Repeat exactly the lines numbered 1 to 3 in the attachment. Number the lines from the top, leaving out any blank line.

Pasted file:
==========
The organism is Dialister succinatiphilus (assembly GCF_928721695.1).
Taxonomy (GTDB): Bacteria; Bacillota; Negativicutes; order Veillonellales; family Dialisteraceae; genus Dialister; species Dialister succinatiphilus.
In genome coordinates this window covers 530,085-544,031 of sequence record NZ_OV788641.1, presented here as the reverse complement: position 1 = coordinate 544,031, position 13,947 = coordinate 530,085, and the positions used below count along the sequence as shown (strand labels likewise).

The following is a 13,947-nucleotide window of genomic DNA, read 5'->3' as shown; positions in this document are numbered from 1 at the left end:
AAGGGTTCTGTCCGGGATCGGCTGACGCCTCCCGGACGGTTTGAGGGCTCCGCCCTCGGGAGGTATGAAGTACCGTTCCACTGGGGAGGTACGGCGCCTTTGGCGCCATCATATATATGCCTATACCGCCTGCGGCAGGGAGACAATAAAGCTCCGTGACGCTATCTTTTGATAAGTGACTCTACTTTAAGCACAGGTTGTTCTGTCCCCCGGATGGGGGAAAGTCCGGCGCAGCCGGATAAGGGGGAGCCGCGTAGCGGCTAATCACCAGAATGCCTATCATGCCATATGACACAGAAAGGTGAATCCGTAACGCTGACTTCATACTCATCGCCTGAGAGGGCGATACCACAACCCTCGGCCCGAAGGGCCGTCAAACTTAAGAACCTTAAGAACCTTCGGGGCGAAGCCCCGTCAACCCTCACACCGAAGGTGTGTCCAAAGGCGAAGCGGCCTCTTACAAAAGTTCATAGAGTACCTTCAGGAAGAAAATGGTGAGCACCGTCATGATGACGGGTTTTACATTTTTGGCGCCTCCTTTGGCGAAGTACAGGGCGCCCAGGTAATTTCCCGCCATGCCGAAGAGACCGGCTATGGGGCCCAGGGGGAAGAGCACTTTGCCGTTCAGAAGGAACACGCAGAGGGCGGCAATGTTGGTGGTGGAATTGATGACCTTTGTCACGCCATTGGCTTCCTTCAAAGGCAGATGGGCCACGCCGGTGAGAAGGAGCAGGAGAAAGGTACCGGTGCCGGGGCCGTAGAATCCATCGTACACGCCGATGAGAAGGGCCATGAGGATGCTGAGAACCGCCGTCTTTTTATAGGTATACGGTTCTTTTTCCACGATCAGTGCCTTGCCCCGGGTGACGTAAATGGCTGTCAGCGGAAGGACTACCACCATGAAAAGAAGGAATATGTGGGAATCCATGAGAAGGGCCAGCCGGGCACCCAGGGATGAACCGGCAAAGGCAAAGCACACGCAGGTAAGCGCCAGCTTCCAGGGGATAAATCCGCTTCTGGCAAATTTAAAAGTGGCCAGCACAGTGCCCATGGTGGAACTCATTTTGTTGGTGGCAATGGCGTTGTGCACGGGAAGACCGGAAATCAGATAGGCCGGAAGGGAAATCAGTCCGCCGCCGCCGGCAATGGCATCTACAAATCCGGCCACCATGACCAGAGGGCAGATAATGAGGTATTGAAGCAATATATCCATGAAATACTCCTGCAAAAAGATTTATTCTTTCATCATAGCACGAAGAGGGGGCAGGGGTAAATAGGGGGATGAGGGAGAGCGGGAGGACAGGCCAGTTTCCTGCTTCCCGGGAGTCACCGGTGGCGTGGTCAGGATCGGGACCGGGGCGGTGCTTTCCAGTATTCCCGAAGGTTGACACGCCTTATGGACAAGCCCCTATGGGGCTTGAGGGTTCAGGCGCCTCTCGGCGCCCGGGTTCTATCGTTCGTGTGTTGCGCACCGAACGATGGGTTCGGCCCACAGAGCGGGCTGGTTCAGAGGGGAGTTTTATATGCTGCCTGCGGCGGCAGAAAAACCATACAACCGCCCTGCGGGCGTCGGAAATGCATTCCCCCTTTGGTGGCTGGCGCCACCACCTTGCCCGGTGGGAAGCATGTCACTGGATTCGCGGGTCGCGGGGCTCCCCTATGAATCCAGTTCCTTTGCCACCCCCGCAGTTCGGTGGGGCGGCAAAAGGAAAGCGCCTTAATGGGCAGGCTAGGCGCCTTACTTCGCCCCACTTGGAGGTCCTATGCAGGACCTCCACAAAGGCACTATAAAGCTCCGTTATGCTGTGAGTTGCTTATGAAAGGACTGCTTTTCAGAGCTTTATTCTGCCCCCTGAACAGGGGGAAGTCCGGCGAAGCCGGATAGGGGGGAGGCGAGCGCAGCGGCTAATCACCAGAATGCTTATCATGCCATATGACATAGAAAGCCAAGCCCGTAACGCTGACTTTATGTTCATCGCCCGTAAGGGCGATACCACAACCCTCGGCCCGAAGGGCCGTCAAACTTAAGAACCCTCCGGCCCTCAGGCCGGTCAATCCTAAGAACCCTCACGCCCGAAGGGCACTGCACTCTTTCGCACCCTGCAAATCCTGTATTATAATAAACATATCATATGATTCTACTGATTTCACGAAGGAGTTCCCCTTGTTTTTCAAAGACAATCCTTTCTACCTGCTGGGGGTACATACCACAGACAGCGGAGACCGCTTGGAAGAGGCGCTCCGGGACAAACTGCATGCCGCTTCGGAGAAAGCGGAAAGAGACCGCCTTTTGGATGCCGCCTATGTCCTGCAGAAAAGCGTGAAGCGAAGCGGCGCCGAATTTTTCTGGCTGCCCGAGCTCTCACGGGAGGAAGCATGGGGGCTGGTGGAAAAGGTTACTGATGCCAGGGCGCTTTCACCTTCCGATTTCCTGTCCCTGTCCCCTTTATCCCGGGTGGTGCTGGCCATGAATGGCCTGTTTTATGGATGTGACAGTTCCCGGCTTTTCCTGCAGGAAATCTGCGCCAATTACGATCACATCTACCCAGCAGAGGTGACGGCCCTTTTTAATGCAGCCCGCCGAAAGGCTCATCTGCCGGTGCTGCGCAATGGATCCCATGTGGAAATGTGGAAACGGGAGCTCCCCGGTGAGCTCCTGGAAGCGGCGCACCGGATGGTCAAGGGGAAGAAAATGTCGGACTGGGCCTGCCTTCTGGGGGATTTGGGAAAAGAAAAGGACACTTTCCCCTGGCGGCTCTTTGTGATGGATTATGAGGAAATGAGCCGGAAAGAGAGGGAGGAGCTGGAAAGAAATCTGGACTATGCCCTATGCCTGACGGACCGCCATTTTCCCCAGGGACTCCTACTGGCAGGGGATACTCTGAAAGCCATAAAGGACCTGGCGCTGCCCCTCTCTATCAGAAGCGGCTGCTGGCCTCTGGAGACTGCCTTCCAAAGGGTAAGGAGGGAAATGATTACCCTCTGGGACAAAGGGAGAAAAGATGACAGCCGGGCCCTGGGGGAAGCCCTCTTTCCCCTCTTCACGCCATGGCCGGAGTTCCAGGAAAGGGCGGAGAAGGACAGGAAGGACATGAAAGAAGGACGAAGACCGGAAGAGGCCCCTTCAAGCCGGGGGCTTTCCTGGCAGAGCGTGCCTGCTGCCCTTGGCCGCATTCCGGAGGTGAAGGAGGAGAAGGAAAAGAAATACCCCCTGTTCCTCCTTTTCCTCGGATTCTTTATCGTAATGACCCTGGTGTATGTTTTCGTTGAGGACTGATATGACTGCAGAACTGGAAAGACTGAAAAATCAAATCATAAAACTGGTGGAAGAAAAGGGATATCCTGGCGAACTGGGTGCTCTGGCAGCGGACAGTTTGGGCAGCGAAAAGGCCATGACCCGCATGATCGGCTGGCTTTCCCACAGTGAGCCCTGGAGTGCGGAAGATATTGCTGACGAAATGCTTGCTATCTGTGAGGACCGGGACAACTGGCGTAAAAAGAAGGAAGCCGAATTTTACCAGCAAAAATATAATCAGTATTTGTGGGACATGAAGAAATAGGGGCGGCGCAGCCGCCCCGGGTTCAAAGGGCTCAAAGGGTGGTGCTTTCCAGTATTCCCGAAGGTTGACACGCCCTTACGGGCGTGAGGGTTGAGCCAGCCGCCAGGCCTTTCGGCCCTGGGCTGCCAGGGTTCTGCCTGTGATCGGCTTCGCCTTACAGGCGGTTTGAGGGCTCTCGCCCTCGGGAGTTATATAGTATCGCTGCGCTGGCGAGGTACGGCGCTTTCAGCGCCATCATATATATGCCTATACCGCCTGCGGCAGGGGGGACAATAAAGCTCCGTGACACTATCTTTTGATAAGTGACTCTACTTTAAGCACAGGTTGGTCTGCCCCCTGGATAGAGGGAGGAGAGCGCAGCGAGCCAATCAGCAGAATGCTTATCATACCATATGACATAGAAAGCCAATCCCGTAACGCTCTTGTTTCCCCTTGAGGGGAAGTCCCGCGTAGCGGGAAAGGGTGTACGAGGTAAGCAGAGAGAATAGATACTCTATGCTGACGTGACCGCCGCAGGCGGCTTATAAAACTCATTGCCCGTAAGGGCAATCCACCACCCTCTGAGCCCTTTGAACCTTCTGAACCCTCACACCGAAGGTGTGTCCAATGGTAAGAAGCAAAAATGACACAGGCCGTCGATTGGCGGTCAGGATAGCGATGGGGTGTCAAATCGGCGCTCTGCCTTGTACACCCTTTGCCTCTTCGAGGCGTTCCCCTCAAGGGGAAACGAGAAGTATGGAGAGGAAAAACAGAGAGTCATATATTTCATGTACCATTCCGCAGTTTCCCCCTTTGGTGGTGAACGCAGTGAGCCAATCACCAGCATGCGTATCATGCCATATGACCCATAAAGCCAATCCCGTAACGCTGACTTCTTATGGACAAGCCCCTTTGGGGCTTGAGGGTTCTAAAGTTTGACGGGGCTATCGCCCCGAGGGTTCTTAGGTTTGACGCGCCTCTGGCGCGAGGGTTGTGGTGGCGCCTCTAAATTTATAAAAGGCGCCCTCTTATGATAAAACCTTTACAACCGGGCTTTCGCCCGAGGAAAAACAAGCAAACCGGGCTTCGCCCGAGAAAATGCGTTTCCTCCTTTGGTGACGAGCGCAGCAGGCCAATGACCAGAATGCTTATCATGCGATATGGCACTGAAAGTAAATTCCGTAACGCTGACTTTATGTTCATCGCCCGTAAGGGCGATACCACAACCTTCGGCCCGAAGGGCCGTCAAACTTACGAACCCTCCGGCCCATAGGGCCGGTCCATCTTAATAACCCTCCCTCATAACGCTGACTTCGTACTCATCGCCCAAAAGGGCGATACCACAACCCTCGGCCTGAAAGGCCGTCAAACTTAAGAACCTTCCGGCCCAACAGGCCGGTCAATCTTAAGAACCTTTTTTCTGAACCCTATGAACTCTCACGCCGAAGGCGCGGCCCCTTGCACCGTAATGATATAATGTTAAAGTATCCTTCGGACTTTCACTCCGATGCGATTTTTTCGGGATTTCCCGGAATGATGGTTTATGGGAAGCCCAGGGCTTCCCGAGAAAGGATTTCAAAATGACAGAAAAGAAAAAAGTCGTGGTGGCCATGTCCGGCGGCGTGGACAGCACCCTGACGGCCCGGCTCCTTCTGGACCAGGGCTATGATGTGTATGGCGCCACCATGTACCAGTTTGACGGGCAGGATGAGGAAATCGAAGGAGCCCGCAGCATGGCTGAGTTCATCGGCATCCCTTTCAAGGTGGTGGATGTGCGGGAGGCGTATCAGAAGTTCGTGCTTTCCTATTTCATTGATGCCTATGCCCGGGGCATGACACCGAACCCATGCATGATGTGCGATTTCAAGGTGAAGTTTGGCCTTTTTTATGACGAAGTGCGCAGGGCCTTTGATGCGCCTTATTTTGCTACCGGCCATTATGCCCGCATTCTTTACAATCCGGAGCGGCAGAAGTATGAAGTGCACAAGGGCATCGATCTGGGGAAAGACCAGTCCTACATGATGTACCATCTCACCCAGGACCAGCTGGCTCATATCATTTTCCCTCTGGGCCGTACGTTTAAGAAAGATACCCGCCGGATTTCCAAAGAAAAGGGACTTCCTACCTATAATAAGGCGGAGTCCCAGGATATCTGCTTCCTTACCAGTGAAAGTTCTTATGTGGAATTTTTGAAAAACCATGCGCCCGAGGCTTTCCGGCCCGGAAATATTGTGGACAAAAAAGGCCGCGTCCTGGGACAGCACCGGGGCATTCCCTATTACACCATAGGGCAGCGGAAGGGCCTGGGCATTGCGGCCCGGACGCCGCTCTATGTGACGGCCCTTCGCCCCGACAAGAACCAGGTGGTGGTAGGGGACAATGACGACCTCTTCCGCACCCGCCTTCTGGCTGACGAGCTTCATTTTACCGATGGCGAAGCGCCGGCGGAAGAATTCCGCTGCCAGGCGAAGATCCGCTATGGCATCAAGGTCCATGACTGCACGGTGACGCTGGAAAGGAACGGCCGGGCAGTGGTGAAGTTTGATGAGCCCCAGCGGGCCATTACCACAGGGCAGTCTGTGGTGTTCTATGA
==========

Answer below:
The organism is Dialister succinatiphilus (assembly GCF_928721695.1).
Taxonomy (GTDB): Bacteria; Bacillota; Negativicutes; order Veillonellales; family Dialisteraceae; genus Dialister; species Dialister succinatiphilus.
In genome coordinates this window covers 530,085-544,031 of sequence record NZ_OV788641.1, presented here as the reverse complement: position 1 = coordinate 544,031, position 13,947 = coordinate 530,085, and the positions used below count along the sequence as shown (strand labels likewise).